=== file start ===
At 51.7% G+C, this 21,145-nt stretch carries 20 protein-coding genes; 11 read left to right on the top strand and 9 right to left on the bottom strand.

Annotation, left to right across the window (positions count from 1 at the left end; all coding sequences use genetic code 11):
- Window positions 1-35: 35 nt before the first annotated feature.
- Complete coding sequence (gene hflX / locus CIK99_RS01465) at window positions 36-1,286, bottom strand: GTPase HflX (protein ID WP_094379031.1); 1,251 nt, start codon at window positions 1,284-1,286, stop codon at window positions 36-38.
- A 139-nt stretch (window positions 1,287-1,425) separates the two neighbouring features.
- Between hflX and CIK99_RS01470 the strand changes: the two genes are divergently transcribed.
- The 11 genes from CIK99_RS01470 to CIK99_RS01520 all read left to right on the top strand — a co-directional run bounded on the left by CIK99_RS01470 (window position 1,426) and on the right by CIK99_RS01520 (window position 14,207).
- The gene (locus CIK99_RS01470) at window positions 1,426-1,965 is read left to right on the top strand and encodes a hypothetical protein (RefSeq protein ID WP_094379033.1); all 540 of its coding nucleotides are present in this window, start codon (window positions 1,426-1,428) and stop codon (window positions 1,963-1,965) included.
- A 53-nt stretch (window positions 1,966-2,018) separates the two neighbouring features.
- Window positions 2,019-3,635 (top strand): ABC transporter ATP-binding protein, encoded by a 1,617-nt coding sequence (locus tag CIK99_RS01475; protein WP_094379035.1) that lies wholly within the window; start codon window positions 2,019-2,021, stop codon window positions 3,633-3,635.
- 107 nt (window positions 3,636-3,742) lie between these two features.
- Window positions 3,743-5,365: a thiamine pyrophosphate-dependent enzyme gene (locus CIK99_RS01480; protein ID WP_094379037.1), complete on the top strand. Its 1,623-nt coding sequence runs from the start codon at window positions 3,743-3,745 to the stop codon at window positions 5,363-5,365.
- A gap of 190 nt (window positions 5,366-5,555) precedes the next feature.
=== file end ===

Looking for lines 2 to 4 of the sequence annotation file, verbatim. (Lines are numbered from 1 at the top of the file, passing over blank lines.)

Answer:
Annotation, left to right across the window (positions count from 1 at the left end; all coding sequences use genetic code 11):
- Window positions 1-35: 35 nt before the first annotated feature.
- Complete coding sequence (gene hflX / locus CIK99_RS01465) at window positions 36-1,286, bottom strand: GTPase HflX (protein ID WP_094379031.1); 1,251 nt, start codon at window positions 1,284-1,286, stop codon at window positions 36-38.